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    I've had the 8 track bug for a few years and learned early on that Akai CR-81D's were desireable. It is rugged as stink and sounds as good as the tapes will allow. A tape without compromised fidelity sounds as good to me as an LP. My only criticism is no Pause button. I fancy making mixed tapes which pretty much needs one. But pre-recorded playback is fabulous.

    I know the CR-83D is regarded less well but wound up with one last fall. Belts, lamps, meters, head were all good. Needed replacements for a couple of the. "Bad Akai Transistors" but once done, no complaints re sound quality or features.

    Only experienced one Pioneer (HR-100) which failed and did not seem to record as well as the CR-81D I compared it to.

    Marantz (at least the TDR-820) is missing an important, in my opinion, feature which is Play Mode. Can't recall which but it either can't be set to stop after a single program or all programs.

    I've never encountered a Wollensak but I'm in Western Canada and maybe they were not sold here.

    But neither was Quadraflex a house brand of US only Pacific Stereo. I came across a model 288 two years ago and it is a nice deck. Well made, full featured, looks great and needed nothing. Everything passed inspection and worked well from the get go.

    If I had to keep just one, it would be either a CR81D or CR83D. There seems to be a more plentiful supply of CR-81D's so that plus how heavy duty it is would make look to get one of those for a first 8 track. Chances are the belt will still be good after all this time. At least that was so with the three I acquired.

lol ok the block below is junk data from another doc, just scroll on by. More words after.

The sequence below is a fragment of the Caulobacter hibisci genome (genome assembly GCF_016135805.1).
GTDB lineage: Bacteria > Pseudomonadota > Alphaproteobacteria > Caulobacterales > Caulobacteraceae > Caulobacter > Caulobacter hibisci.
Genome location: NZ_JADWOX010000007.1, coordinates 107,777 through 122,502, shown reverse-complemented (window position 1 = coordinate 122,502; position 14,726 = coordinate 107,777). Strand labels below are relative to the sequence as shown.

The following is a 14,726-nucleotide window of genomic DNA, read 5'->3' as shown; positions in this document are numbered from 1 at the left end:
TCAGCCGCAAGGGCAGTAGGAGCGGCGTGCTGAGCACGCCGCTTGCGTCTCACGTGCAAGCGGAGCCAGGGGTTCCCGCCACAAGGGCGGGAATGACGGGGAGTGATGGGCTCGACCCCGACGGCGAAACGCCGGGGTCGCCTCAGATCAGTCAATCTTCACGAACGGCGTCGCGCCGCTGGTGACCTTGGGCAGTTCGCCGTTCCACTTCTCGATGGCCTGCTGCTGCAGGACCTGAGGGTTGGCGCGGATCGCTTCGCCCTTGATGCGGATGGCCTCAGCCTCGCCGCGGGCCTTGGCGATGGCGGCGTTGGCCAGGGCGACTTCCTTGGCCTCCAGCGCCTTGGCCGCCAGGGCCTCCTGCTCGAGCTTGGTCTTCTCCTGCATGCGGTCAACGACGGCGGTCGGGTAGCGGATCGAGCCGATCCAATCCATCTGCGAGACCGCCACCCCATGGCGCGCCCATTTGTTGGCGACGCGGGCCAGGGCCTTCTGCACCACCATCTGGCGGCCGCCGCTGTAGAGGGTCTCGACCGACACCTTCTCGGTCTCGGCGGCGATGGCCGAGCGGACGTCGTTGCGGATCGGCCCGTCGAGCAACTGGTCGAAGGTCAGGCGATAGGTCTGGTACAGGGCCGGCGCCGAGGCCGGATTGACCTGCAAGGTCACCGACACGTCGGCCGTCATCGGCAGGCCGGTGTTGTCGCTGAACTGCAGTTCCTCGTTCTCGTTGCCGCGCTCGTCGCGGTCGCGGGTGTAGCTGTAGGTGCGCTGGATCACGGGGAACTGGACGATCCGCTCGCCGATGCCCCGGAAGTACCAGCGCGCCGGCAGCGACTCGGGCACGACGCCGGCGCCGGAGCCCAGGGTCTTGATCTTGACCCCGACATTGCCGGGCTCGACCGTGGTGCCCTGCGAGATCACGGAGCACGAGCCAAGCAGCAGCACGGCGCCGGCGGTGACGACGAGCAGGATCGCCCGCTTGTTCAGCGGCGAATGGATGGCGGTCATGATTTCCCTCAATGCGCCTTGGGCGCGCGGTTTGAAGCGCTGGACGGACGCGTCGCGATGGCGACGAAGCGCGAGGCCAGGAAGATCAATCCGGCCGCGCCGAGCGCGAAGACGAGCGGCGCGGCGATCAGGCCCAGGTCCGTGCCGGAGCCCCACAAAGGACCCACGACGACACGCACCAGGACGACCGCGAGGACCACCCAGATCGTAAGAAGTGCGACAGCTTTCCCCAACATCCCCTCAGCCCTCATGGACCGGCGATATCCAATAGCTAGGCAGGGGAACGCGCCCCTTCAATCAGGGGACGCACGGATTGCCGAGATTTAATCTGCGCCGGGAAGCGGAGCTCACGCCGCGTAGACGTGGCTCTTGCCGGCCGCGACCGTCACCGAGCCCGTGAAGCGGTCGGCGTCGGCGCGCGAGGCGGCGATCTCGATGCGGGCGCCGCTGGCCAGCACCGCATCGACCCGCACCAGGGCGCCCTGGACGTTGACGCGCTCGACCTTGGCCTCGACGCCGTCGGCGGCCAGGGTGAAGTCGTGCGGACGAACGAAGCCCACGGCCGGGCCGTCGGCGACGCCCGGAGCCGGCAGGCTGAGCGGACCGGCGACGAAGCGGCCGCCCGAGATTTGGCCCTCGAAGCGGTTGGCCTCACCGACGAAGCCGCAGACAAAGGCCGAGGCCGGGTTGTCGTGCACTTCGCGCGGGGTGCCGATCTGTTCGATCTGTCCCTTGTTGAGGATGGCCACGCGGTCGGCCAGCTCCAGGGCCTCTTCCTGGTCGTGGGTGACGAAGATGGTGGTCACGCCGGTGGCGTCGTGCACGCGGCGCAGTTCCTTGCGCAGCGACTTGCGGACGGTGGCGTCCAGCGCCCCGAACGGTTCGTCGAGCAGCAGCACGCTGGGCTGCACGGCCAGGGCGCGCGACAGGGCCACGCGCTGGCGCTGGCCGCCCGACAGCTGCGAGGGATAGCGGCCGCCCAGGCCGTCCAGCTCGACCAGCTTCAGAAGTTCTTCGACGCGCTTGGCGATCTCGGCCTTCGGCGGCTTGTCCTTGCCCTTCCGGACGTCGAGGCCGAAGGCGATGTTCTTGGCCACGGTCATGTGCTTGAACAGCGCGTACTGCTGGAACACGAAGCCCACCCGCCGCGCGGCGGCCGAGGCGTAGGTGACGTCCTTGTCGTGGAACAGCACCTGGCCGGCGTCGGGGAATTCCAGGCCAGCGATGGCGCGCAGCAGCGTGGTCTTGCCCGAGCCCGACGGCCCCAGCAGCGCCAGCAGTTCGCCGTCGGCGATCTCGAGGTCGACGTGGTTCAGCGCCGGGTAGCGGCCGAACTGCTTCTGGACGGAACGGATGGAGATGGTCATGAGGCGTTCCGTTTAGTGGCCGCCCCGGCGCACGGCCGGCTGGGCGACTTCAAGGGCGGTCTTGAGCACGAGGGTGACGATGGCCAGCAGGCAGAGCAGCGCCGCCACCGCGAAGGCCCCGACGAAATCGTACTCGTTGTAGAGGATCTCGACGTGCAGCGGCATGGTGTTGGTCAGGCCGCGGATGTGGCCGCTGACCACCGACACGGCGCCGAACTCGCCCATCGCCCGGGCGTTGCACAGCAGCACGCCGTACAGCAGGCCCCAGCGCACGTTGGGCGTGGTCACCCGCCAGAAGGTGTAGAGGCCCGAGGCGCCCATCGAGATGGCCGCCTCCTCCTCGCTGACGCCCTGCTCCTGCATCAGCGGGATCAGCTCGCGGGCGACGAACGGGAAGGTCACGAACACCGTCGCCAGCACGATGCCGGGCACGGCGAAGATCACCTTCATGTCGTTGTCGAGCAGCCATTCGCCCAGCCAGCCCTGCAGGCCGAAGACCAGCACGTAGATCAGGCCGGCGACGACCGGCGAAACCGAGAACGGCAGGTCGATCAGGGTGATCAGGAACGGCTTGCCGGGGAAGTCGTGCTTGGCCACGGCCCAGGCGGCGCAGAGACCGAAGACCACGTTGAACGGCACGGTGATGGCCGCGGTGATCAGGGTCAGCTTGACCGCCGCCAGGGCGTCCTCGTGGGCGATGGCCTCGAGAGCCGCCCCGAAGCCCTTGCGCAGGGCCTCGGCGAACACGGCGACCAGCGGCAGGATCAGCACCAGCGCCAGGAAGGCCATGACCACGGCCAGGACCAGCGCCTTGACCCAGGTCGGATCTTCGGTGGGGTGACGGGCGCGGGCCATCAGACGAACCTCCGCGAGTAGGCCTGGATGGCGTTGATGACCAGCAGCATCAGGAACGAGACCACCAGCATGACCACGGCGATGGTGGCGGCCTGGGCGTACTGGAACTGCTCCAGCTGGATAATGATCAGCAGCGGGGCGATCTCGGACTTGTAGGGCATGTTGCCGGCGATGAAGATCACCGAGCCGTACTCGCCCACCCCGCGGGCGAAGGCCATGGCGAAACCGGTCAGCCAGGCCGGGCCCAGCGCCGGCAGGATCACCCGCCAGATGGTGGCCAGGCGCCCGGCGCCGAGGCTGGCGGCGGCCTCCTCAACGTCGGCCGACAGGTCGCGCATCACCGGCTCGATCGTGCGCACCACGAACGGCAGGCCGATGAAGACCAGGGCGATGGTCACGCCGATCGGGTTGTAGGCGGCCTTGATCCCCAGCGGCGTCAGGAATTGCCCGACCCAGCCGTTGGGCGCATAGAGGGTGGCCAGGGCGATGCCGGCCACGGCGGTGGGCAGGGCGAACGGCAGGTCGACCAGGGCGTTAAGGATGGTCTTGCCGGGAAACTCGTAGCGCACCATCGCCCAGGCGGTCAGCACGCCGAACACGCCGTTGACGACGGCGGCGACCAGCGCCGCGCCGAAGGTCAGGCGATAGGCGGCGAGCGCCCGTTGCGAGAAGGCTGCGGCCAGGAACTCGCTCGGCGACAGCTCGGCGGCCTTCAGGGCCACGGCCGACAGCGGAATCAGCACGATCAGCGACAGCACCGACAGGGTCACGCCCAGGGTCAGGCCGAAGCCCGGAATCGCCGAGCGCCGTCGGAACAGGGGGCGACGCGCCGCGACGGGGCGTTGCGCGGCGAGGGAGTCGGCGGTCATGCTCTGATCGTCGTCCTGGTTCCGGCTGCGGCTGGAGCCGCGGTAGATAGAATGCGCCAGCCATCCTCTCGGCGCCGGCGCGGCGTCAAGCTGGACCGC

The first deck I got was a Realistic TR-803 and it is no slouch. A lightweight by CR-81D standards but has every conceivable 8 track feature (including Dolby), and has respectable playback and record quality. No doubt though, it would not stand up to long term use they way a CR-81D would.
     
  16. 70cst

    70cst 70cst Subscriber

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    Just and update ...

    For my truck I found a Pioneer727 NOS 8 Track Tape Deck, for the house I purchased a NAKAMICHI 582 3 Head
    Stereo Cassette Deck and a Akai CR81D 8 track player/recorder deck.
    Now to get everything hooked up.
     
  17. Quadman2

    Quadman2 Super Member

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    Let us know how it went.

    Q
     
  18. thomo57

    thomo57 Super Member

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    This one l just sold an it's to be dropped off this morning.
    It just happens to be sitting next to me

    IMG_6459.JPG
     
  19. Mark_71

    Mark_71 AK Subscriber Subscriber

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    I have a Pioneer and Akai... not with me right now so I can't recall the models. Both still work very well today.

    The Akai wins on solid construction, looks, and reliability - it is the only tape machine I've ever bought that still has the original belt and it works perfectly. It was not some cheap thin rubber belt, not sure what it was made of, but it lasted. Biggest flywheel I've ever seen

    The Pioneer, while also a quality unit, sounds great, and even has a Dolby button, it's just not as cool as the Akai.
     
  20. mhardy6647

    mhardy6647 AK Subscriber Subscriber

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    The AKAI and Sanyo/Wollensak decks were about as good as it got (which is to say, not too good, but not horrific).